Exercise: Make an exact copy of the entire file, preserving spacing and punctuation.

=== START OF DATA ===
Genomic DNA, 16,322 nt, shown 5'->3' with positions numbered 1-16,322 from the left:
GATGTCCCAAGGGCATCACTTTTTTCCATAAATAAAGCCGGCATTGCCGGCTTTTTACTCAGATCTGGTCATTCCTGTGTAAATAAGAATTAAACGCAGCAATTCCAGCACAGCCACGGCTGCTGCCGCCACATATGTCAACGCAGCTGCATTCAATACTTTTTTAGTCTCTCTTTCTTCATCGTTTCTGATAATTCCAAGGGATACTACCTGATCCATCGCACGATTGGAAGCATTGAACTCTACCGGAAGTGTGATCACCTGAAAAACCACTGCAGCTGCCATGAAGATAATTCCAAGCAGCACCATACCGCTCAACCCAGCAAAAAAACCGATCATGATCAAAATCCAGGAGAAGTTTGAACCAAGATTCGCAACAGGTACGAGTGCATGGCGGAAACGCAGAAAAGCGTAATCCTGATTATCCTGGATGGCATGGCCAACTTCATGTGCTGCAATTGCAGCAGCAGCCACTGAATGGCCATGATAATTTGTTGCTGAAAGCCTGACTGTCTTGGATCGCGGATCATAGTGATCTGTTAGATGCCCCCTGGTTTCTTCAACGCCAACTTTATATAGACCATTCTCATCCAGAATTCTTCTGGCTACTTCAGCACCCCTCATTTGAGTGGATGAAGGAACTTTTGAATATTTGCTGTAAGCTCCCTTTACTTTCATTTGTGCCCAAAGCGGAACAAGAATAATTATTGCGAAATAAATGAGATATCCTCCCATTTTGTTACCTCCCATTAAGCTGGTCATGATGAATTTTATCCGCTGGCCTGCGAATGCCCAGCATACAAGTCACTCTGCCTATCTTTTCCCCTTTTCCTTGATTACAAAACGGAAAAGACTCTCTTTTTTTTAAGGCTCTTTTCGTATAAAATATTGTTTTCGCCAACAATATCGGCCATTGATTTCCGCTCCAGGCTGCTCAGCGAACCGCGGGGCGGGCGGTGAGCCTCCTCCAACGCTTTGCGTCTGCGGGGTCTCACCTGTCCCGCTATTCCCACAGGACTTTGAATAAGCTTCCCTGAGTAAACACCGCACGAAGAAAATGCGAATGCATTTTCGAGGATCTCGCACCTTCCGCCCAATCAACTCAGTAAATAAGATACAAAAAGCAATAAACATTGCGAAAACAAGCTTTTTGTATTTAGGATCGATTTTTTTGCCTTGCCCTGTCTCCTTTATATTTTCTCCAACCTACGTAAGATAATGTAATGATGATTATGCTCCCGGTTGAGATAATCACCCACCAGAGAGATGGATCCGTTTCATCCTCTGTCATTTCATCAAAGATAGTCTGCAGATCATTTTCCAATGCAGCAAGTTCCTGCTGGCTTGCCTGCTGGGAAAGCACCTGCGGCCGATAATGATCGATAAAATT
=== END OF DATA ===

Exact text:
Genomic DNA, 16,322 nt, shown 5'->3' with positions numbered 1-16,322 from the left:
GATGTCCCAAGGGCATCACTTTTTTCCATAAATAAAGCCGGCATTGCCGGCTTTTTACTCAGATCTGGTCATTCCTGTGTAAATAAGAATTAAACGCAGCAATTCCAGCACAGCCACGGCTGCTGCCGCCACATATGTCAACGCAGCTGCATTCAATACTTTTTTAGTCTCTCTTTCTTCATCGTTTCTGATAATTCCAAGGGATACTACCTGATCCATCGCACGATTGGAAGCATTGAACTCTACCGGAAGTGTGATCACCTGAAAAACCACTGCAGCTGCCATGAAGATAATTCCAAGCAGCACCATACCGCTCAACCCAGCAAAAAAACCGATCATGATCAAAATCCAGGAGAAGTTTGAACCAAGATTCGCAACAGGTACGAGTGCATGGCGGAAACGCAGAAAAGCGTAATCCTGATTATCCTGGATGGCATGGCCAACTTCATGTGCTGCAATTGCAGCAGCAGCCACTGAATGGCCATGATAATTTGTTGCTGAAAGCCTGACTGTCTTGGATCGCGGATCATAGTGATCTGTTAGATGCCCCCTGGTTTCTTCAACGCCAACTTTATATAGACCATTCTCATCCAGAATTCTTCTGGCTACTTCAGCACCCCTCATTTGAGTGGATGAAGGAACTTTTGAATATTTGCTGTAAGCTCCCTTTACTTTCATTTGTGCCCAAAGCGGAACAAGAATAATTATTGCGAAATAAATGAGATATCCTCCCATTTTGTTACCTCCCATTAAGCTGGTCATGATGAATTTTATCCGCTGGCCTGCGAATGCCCAGCATACAAGTCACTCTGCCTATCTTTTCCCCTTTTCCTTGATTACAAAACGGAAAAGACTCTCTTTTTTTTAAGGCTCTTTTCGTATAAAATATTGTTTTCGCCAACAATATCGGCCATTGATTTCCGCTCCAGGCTGCTCAGCGAACCGCGGGGCGGGCGGTGAGCCTCCTCCAACGCTTTGCGTCTGCGGGGTCTCACCTGTCCCGCTATTCCCACAGGACTTTGAATAAGCTTCCCTGAGTAAACACCGCACGAAGAAAATGCGAATGCATTTTCGAGGATCTCGCACCTTCCGCCCAATCAACTCAGTAAATAAGATACAAAAAGCAATAAACATTGCGAAAACAAGCTTTTTGTATTTAGGATCGATTTTTTTGCCTTGCCCTGTCTCCTTTATATTTTCTCCAACCTACGTAAGATAATGTAATGATGATTATGCTCCCGGTTGAGATAATCACCCACCAGAGAGATGGATCCGTTTCATCCTCTGTCATTTCATCAAAGATAGTCTGCAGATCATTTTCCAATGCAGCAAGTTCCTGCTGGCTTGCCTGCTGGGAAAGCACCTGCGGCCGATAATGATCGATAAAATT